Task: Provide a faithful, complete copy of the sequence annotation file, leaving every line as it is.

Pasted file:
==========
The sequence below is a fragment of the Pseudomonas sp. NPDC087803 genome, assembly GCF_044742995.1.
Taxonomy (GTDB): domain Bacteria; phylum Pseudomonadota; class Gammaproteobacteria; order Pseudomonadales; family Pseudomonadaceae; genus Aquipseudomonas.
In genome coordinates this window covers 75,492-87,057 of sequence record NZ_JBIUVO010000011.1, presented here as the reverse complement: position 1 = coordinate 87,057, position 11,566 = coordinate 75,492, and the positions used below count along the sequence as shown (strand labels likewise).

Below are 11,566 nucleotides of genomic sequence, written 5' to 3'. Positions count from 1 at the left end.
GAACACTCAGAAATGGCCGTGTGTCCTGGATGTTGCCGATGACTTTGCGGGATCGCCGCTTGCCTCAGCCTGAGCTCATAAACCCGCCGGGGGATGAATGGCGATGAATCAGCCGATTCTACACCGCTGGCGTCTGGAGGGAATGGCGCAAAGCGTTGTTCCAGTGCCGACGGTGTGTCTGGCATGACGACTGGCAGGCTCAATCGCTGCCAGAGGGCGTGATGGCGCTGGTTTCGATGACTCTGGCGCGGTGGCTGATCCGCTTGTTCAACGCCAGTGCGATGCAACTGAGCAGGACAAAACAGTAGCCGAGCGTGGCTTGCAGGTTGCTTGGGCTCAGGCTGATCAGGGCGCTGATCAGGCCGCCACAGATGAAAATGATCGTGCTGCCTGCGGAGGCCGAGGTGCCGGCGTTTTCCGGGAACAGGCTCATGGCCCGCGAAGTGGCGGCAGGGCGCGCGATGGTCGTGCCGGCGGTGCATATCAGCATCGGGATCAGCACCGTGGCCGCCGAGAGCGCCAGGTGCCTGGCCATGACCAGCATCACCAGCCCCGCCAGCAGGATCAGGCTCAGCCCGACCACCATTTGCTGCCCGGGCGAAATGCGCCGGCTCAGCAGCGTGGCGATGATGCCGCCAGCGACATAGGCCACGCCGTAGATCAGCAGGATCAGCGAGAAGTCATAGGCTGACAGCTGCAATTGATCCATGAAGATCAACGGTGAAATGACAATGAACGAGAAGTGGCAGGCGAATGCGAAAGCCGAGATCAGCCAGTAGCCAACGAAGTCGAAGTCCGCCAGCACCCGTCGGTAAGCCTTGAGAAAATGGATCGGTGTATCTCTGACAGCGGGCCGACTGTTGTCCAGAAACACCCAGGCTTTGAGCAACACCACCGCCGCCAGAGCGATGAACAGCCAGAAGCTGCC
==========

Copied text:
The sequence below is a fragment of the Pseudomonas sp. NPDC087803 genome, assembly GCF_044742995.1.
Taxonomy (GTDB): domain Bacteria; phylum Pseudomonadota; class Gammaproteobacteria; order Pseudomonadales; family Pseudomonadaceae; genus Aquipseudomonas.
In genome coordinates this window covers 75,492-87,057 of sequence record NZ_JBIUVO010000011.1, presented here as the reverse complement: position 1 = coordinate 87,057, position 11,566 = coordinate 75,492, and the positions used below count along the sequence as shown (strand labels likewise).

Below are 11,566 nucleotides of genomic sequence, written 5' to 3'. Positions count from 1 at the left end.
GAACACTCAGAAATGGCCGTGTGTCCTGGATGTTGCCGATGACTTTGCGGGATCGCCGCTTGCCTCAGCCTGAGCTCATAAACCCGCCGGGGGATGAATGGCGATGAATCAGCCGATTCTACACCGCTGGCGTCTGGAGGGAATGGCGCAAAGCGTTGTTCCAGTGCCGACGGTGTGTCTGGCATGACGACTGGCAGGCTCAATCGCTGCCAGAGGGCGTGATGGCGCTGGTTTCGATGACTCTGGCGCGGTGGCTGATCCGCTTGTTCAACGCCAGTGCGATGCAACTGAGCAGGACAAAACAGTAGCCGAGCGTGGCTTGCAGGTTGCTTGGGCTCAGGCTGATCAGGGCGCTGATCAGGCCGCCACAGATGAAAATGATCGTGCTGCCTGCGGAGGCCGAGGTGCCGGCGTTTTCCGGGAACAGGCTCATGGCCCGCGAAGTGGCGGCAGGGCGCGCGATGGTCGTGCCGGCGGTGCATATCAGCATCGGGATCAGCACCGTGGCCGCCGAGAGCGCCAGGTGCCTGGCCATGACCAGCATCACCAGCCCCGCCAGCAGGATCAGGCTCAGCCCGACCACCATTTGCTGCCCGGGCGAAATGCGCCGGCTCAGCAGCGTGGCGATGATGCCGCCAGCGACATAGGCCACGCCGTAGATCAGCAGGATCAGCGAGAAGTCATAGGCTGACAGCTGCAATTGATCCATGAAGATCAACGGTGAAATGACAATGAACGAGAAGTGGCAGGCGAATGCGAAAGCCGAGATCAGCCAGTAGCCAACGAAGTCGAAGTCCGCCAGCACCCGTCGGTAAGCCTTGAGAAAATGGATCGGTGTATCTCTGACAGCGGGCCGACTGTTGTCCAGAAACACCCAGGCTTTGAGCAACACCACCGCCGCCAGAGCGATGAACAGCCAGAAGCTGCC